Let's assume we are dancing on a meadow, quickly spinning about our own axis. At some point we hop on a rotating carousel. We may end up hurting ourselves when both rotations add up and angular momentum is transferred. Are similar phenomena also present in quantum mechanical systems?
After years of preparation, a team at the Vienna University of Technology (TU Wien) managed to conduct an experiment where the spin of a neutron traverses through a region with a rotating magnetic field. A special kind of coil had to be developed to produce this rotating magnetic field. Although the neutron spin does not carry any mass and can only be described quantum mechanically, it exhibits an inertial property. These results have now been published in Nature Partner Journal Quantum Information.
The Inertia of Rotation: Big Wheels Keep on Turning
"Inertia is a ubiquitous feature," Stephan Sponar of the Institute of Atomic and Subatomic Physics at TU Wien illustrates. "When we sit on a train which moves at constant speed, we cannot tell the difference to a train parked at the station. Only when changing the frame of reference, e.g. when jumping off the train, we are decelerated. We feel forces due to the inertia of our mass."
When rotations are considered, things are similar: the angular momentum of a rotating object is conserved as long as no external torque is applied. But when considering quantum particles, things become more complicated: "Particles like neutrons or electrons feature a special kind of angular momentum—the spin," says Armin Danner, lead author of the newly published paper.
Spin is the intrinsic orbital angular momentum of an elementary particle. There are similarities to the rotation of a planet rotating about its axis, but in many regards this comparison does not hold: the spin is a property of pointlike particles. With a classical mindset, they cannot rotate about any axis. "Spin can be regarded as the angular momentum of an object which is constricted to a point," Danner says. The properties of such a spin are not to be found in our everyday life. But the formalism of quantum mechanics can give us an intuitive idea how things work for some cases.
Coupling Between Spin and Magnetic Field
"Way back in 1988, colleagues already predicted how a neutron should behave when it is suddenly exposed to rotation," professor Yuji Hasegawa, head of the neutron interferometry group, explains. "A coupling between the neutron spin and a rotating magnetic field was predicted. But until now, no one could directly demonstrate this coupling in its quantum mechanical form. It also took us a few years of work and several attempts to do that."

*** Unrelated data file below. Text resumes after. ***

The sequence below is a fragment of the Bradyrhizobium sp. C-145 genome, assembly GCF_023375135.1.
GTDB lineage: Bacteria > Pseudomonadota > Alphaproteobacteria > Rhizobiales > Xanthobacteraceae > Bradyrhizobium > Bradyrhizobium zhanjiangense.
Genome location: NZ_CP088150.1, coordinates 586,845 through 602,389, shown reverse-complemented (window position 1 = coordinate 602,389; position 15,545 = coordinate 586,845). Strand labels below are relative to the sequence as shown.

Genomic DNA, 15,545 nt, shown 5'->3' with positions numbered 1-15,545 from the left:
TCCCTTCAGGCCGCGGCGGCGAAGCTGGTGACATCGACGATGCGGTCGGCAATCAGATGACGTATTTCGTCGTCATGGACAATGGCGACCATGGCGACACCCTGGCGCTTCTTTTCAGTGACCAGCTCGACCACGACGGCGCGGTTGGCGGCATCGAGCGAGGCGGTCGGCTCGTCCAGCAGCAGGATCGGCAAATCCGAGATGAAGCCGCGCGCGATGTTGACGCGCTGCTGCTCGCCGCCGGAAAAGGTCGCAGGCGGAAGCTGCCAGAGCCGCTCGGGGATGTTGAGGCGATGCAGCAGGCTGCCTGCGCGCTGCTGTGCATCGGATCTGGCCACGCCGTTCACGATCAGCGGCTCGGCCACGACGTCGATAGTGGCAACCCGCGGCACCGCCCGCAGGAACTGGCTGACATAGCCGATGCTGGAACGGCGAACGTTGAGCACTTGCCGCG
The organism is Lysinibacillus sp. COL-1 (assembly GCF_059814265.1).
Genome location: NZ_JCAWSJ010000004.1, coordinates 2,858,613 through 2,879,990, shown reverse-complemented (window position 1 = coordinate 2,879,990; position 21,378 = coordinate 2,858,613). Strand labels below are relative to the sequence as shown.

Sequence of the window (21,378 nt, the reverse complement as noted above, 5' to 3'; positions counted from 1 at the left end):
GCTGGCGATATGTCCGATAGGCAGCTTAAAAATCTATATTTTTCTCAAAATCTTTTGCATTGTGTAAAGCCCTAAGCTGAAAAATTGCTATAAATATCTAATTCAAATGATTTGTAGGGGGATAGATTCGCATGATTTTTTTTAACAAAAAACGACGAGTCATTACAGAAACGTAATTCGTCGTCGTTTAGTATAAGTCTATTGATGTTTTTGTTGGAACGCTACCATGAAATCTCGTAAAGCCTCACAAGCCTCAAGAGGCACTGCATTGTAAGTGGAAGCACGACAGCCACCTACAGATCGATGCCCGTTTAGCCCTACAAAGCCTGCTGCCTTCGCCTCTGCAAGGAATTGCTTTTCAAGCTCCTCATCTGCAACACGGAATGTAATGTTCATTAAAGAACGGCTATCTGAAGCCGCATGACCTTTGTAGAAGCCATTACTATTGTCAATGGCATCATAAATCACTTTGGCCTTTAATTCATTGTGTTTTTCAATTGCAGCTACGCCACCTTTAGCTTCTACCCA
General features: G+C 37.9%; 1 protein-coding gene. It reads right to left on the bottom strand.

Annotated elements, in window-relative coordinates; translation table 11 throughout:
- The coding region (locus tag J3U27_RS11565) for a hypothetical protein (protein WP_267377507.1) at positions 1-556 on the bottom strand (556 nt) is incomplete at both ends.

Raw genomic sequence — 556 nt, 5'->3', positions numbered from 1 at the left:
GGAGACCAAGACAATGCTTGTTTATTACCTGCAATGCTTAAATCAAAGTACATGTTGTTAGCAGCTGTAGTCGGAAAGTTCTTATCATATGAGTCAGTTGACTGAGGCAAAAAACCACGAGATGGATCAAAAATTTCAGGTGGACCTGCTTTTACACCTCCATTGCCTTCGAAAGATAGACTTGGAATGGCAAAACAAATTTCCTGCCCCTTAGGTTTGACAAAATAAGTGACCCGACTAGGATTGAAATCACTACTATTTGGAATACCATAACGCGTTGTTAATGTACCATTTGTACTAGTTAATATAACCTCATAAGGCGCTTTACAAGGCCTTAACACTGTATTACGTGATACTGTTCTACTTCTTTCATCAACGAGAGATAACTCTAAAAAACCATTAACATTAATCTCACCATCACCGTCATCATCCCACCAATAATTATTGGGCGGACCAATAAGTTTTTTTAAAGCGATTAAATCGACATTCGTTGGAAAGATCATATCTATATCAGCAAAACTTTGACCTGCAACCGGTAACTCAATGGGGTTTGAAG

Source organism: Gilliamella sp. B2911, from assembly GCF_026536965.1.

Similar to a dancer which has spin and crosses a rotating carousel, the neutron is exposed to a rotating magnetic field. This field manipulates the spin, however, the spin orientations before and after the magnetic field are the same. After traversing the region with the magnetic field, the angular momentum of the neutron is exactly the same as before. The only thing that "happened" to the neutron is that it experienced effects of inertia, which are detectable by means of quantum mechanics.
In the experimental setup, the neutron beam is split into two separated partial beams. One of them is exposed to a rotating field while the other is unaffected. Both partial beams are then recombined. Following the rules of quantum mechanics, the neutron travels along both paths simultaneously. In the first path, effects of inertia locally change the wavelength of the particle-wave. This determines how the partial waves amplify and extinguish each other.
The biggest challenge was the design of the magnetic coil which produces the magnetic field. A small window inside the coil is needed for the neutron beam to pass through. However, the field properties must comply with the strict conditions to induce the desired field. A suitable geometry was identified with the help of computer simulations. The system was developed and tested at the neutron source of the TU Wien in the Viennese Prater while the final measurements were conducted at the ILL in Grenoble, France.
"It is fascinating that we induced a pure quantum effect which at first cannot be understood classically," Danner points out. "Our intuition should therefore not help us here at all. But we could demonstrate for a very specific case that the classical concept of inertia is still valid for the neutron spin."
- This press release was originally published on the TU Wien website